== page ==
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  7. capn_jonas
    April 12th, 2011 at 04:00 | #7

    That is a good, nay, great question.

    I think the reason is, perhaps, "out of sight out of mind". If women aren’t honored often, then the public is less likely to debate their role in the service. And as well ALL know, the Government hates controversy & debating more than anything.

    There ARE roles in combat where women are uniquely suited. It has been said women are better at multitasking, which is one reason they excel at aerial combat. They do very well at sniping. Since they are usually smaller, they can function better in confined spaces like Tanks & APCs/IFVs. And finally, they are uniquely skilled at assassination.

    It is significant that Japanese Ninja had many female members for such purposes. In WW 2 the Soviets killed hundreds of German & other Axis officers w/ female NKVD & GRU assassins. And the Cold War Spetznaz had large numbers of female members to operate behind enemy lines.

    I apologize if I sound sexist, I was only mentioning areas where they were exceptionally useful in a war. And isn’t winning the war all that matters?

    Of course the reason most people are uncomfortable discussing women in combat is because of a unique risk involved in their being captured. And considering the types of enemy we frequently encounter, this risk is magnified.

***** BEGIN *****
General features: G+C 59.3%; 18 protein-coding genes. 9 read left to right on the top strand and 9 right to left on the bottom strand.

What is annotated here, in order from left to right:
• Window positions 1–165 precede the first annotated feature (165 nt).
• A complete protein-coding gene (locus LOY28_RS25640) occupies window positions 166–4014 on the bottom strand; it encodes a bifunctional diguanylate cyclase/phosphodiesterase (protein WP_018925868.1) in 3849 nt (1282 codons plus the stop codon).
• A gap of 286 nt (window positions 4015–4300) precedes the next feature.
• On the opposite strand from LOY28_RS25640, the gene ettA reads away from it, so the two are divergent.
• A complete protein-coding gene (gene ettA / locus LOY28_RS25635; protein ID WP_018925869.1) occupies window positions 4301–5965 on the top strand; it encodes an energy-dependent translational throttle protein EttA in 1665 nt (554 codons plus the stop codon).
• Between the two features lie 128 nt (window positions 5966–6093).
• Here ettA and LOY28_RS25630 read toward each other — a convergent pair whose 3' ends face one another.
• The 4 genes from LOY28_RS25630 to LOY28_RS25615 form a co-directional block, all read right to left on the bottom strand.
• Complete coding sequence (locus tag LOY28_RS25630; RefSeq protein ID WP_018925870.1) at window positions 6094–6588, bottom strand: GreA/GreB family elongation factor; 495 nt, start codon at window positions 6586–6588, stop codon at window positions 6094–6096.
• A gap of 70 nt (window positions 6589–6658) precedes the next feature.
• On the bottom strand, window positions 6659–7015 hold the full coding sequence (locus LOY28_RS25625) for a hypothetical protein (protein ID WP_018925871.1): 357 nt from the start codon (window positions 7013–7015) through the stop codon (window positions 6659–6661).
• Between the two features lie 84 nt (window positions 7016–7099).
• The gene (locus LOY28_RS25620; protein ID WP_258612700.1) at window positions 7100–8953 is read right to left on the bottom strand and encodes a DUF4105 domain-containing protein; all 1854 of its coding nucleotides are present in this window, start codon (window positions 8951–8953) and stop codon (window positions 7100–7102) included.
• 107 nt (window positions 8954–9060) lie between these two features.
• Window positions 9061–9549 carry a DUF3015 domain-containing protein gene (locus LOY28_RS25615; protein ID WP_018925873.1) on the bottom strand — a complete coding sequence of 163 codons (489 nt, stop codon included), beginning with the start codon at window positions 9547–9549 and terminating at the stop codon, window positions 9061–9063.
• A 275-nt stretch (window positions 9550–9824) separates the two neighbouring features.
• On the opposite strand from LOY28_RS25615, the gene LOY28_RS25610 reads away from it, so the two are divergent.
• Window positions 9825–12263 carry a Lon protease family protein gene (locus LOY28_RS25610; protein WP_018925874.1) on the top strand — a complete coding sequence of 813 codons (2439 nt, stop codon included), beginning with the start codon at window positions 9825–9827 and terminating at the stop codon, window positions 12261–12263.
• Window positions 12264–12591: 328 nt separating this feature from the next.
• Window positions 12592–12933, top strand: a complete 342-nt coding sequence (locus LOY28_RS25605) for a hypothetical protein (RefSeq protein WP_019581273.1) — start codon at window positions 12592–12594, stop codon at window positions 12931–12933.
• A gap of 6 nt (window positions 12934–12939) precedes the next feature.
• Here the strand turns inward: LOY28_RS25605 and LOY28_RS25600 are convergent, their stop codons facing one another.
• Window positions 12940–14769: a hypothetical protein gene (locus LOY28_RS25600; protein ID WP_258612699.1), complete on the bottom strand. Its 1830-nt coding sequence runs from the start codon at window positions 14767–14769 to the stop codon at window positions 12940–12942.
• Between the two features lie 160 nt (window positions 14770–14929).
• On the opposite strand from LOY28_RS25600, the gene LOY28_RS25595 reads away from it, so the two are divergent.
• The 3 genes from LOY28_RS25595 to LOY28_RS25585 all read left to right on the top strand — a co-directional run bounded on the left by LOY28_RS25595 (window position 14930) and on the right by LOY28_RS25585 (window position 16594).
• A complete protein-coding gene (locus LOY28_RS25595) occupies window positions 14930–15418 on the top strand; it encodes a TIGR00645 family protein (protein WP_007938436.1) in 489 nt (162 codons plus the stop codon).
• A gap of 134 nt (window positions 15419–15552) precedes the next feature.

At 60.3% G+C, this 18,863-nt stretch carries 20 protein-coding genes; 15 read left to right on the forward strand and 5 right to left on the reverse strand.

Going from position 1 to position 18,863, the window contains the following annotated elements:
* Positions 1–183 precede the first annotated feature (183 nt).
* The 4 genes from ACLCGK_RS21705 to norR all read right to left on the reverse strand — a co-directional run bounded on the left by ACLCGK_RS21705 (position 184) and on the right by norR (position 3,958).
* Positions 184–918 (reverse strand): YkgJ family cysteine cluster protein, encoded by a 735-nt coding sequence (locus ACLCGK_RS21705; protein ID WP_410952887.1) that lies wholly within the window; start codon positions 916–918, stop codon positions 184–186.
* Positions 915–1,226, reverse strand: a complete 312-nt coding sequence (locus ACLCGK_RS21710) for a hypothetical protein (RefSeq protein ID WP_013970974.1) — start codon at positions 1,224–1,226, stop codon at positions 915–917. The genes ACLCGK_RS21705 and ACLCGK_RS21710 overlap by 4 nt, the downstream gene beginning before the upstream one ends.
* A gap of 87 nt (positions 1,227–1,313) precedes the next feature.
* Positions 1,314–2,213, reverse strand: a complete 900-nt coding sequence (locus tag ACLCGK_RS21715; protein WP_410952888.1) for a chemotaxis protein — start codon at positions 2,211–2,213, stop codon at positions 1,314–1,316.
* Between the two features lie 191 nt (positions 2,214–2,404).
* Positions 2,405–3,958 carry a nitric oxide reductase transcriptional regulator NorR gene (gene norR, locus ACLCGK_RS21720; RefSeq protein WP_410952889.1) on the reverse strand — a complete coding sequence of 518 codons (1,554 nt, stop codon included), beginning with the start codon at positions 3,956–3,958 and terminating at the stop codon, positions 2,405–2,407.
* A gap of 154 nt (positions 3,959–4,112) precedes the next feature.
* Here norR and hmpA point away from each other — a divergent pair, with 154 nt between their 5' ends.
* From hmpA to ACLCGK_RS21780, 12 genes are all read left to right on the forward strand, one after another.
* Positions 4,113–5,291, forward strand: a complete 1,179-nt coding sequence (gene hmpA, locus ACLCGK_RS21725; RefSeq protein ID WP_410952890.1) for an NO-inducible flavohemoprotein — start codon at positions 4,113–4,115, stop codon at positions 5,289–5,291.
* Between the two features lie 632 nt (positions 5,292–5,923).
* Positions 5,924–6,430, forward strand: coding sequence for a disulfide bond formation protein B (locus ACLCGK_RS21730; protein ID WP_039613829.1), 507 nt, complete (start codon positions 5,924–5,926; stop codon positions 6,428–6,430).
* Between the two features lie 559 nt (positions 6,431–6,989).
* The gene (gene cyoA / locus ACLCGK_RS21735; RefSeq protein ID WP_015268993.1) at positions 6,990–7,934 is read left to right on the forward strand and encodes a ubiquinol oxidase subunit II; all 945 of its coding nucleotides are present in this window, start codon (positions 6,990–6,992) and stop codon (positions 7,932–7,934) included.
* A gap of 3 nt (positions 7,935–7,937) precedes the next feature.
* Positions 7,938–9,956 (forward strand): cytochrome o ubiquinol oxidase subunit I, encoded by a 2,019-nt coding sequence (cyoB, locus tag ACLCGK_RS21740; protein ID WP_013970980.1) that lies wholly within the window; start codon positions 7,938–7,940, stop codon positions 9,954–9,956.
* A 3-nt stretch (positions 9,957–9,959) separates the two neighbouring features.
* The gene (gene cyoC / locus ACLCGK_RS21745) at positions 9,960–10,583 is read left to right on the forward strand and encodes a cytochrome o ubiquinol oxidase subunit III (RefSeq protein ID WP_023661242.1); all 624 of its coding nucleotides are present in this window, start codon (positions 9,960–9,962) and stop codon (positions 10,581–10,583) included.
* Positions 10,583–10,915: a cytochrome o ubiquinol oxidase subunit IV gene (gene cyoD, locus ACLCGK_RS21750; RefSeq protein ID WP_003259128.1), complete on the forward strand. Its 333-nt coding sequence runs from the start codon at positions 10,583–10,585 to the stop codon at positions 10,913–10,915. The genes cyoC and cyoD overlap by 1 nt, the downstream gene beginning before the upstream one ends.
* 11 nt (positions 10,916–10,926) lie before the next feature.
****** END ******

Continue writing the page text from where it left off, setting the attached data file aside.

And finally, I read something by the renowned historian Liddell Hart. He had interviewed a German commander who led the charge in the Battle of the Bulge. The following is exactly what was said: "at this vital moment he dallied with a young American nurse, ‘blonde and beautiful’, who held him spellbound in a village his troops had overrun." B.H. Liddell Hart, History of the Second World War, Chapter 35, bottom of page 651.

    Was that nurse ever given a medal? She stopped a division single-handedly.

    RE: GOP 2.0 thanks for the links. That is why we are fighting in the Middle East! For their sake! ^_^
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  8. pointeshoes
    April 12th, 2011 at 04:12 | #8

    1st of all thanks for all the support. But I think you will find that most women dont do it for the recognition. They simply just do the job that needs to be done. I think that part of the reason that you dont hear about women as much is that America as a whole is just not ready to hear about their " Mothers and Daughters" in harms way. I mean lets face it "War" is a boys game and its still hard for them to play with women. You’re also right its not fair but life often isn’t.
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    Female Marine